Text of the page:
Welcome to the Wal-Mart Stores, Inc. Earnings Call for the First Quarter of Fiscal Year 2010. This call is the property of Wal-Mart Stores, Inc. and intended solely for the use of Wal-Mart shareholders. It should not be reproduced in any way.
This call will contain statements that Wal-Mart believes are forward looking statements within the meaning of the Private Securities Litigation Reform Act of 1995 as amended and intended to enjoy the protection of the Safe Harbor for forward looking statements provided by that Act. These forward looking statements generally are identified by the use of the words or phrases anticipate, are sustainable, continue to expect, estimate, expect, may impact, will continue, will also face, will also emphasize, will appreciate, will be, will broaden and accelerate, will build, will continue, will deliver, will help, will remain, will see, will stay, or will use or a variation of one of those worlds or phrases in those statements or by the use of words or phrases of similar import.
Similarly, descriptions of our objectives, plans, goals, targets or expectations are forward looking statements. These statements discuss among other things our anticipated earnings per share for the US current fiscal quarter, our anticipated tax rate for the fiscal year 2010, the factors that may impact that tax rate, our expected capital expenditures in fiscal 2010, the anticipated comparable store sales for each of our Wal-Mart US and Sam’s Club segments for the 13 week period ending July 31, 2009, as well as our expectations that or as to we will always emphasize our price leadership and role as an advocate for our customers and members.
Our customers will appreciate our American Summer Program to kick off in May 2009. Additional sales events will occur in the quarter ending July 31, 2009. We will continue to build our brand, reduce costs, sharpen our merchandising and remodel stores and clubs. We will continue to employ our global leverage for the benefit of our customers and members. We will broaden and accelerate our efforts on issues important to customers, members, and associates. We will continue to contribute constructively to the process on a range of issues.
The improvements made in merchandising, marketing and operations are sustainable. We will gain market share. Our investment in future capacity in the merchandising, financing, and human resources systems will build global capabilities, leverage our scale and optimize our investments in our company. Healthcare costs and labor productivity within our Wal-Mart US segment will grow faster then sales for the remainder of fiscal 2010. Wal-Mart US will see ongoing financial benefits from investments in systems and proprietary technology solutions we have developed.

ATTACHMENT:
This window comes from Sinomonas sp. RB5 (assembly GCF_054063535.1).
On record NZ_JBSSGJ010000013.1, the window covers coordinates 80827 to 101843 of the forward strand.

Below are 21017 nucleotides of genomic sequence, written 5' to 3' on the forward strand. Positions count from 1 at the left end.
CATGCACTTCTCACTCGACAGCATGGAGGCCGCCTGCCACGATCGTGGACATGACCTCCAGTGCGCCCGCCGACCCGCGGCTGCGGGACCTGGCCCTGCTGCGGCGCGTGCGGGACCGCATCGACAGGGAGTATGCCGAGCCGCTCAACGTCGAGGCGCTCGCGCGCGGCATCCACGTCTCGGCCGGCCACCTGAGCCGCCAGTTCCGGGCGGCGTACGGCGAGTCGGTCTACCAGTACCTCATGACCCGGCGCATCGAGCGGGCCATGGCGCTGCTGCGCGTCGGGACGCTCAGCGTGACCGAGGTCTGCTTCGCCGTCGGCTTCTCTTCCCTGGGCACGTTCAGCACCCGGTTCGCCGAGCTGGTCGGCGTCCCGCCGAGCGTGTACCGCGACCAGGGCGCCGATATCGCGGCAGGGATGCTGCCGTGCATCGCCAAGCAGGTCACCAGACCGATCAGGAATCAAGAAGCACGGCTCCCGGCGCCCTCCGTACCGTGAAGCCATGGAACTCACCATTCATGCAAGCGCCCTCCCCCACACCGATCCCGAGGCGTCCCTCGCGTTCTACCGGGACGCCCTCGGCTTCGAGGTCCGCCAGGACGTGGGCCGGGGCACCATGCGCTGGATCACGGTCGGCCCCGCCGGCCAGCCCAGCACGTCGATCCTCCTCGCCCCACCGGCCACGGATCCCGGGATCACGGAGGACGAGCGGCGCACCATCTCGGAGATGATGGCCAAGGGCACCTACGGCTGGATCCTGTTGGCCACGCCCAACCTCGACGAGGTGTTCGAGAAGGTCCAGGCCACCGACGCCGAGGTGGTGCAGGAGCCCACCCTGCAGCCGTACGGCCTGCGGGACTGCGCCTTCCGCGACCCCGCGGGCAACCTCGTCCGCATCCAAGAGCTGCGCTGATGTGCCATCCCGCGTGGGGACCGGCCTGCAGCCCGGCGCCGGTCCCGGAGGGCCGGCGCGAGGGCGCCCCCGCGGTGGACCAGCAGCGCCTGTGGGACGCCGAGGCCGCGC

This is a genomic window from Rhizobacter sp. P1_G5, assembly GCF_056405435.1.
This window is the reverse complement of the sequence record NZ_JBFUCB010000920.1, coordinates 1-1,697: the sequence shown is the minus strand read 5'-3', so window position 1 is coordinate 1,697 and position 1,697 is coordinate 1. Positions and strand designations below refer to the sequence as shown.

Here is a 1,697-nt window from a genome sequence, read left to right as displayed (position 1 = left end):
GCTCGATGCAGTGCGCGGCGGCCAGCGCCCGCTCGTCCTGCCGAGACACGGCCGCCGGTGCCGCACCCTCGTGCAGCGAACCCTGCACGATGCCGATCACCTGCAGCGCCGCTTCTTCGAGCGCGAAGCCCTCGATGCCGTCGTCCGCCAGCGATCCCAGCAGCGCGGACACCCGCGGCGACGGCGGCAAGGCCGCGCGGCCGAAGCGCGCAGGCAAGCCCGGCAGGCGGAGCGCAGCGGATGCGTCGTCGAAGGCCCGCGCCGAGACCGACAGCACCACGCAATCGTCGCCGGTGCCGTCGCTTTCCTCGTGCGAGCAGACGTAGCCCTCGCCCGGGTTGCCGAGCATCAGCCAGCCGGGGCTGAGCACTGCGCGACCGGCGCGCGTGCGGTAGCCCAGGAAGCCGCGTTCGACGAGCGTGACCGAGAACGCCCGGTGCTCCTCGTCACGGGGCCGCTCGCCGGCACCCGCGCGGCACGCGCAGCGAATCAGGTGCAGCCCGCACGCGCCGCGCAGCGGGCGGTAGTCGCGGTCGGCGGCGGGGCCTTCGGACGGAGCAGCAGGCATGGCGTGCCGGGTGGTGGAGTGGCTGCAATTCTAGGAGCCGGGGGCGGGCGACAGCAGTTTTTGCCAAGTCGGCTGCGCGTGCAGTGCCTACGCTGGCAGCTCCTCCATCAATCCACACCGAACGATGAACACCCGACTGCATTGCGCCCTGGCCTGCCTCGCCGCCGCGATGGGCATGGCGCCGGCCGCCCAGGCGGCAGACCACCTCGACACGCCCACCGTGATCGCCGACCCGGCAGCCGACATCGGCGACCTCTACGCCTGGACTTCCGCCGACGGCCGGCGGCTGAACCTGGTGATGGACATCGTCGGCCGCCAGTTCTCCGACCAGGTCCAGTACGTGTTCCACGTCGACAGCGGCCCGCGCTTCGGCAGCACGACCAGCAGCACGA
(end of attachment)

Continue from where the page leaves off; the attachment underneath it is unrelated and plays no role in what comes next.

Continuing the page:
There will be continued moderation in food inflation that will be a challenge for our Wal-Mart US segment in the fiscal quarter ending July 31, 2009. Wal-Mart US comparable store sales in that fiscal quarter will face a headwind of cycling last year’s stimulus checks. The impact of the stimulus checks on Wal-Mart US comparable store sales in that fiscal quarter.
Our International segment we’ll use our global leverage and responsible sourcing, quality, and sustainability. Our International segment will continue to build global talent and identify new ways to take advantage of our organizational knowledge and purchasing volume. Improvement in results in China as the global economy settles down.
The results of the efforts of new officer of our Sam’s Club segment. Sam’s Club will be a member driven business driving member trust and loyalty through outstanding quality at an outstanding value. Continued pressure on discretionary items offered for sale at Sam’s Clubs. Certain merchandise categories at our Sam’s Clubs that were highly inflationary last year will experience a declining rate of inflation or even deflation over the next several fiscal quarters.
Sam’s Club will stay focused on driving efficiencies and controlling expenses and maximizing top line sales potential. Sam’s Club will continue to be focused on where members are today and meeting their needs. We may have future upside opportunity in growing inventory less then half the rate of sales growth and improvement in operations and assortments will continue to help us provide value to customers and members, and the anticipation and expectations of Wal-Mart and its management as to future occurrences and trends.
These forward looking statements are subject to risks, uncertainties and other factors domestically and internationally including general economic conditions, including the current economic crisis and disruption in the financial markets, unemployment levels, consumer credit availability, levels of consumer disposable income, consumer spending patterns and debt level, inflation, the cost of goods we sell, labor costs, transportation costs, the cost of diesel fuel, gasoline, natural gas and electricity, the cost of healthcare benefit, accident costs, our casualty and other insurance costs, information security costs, the cost of construction materials, availability of acceptable building sites for new stores, clubs and other formats, competitive pressures, accident related costs, weather patterns, catastrophic events, storm and other damages to our stores and distribution centers, weather related closing of stores, availability and transport of goods from domestic and foreign suppliers, currency exchange fluctuations and volatility, trade restrictions, changes in tariff and freight rates, adoption of or changes in tax and other laws and regulations that affect our business, cost of compliance with laws and regulations, the outcome of legal proceedings to which we are a party, interest rate fluctuations, changes in employment legislation, and other capital market, economic, and geopolitical conditions and events including civil unrest and terrorist attacks.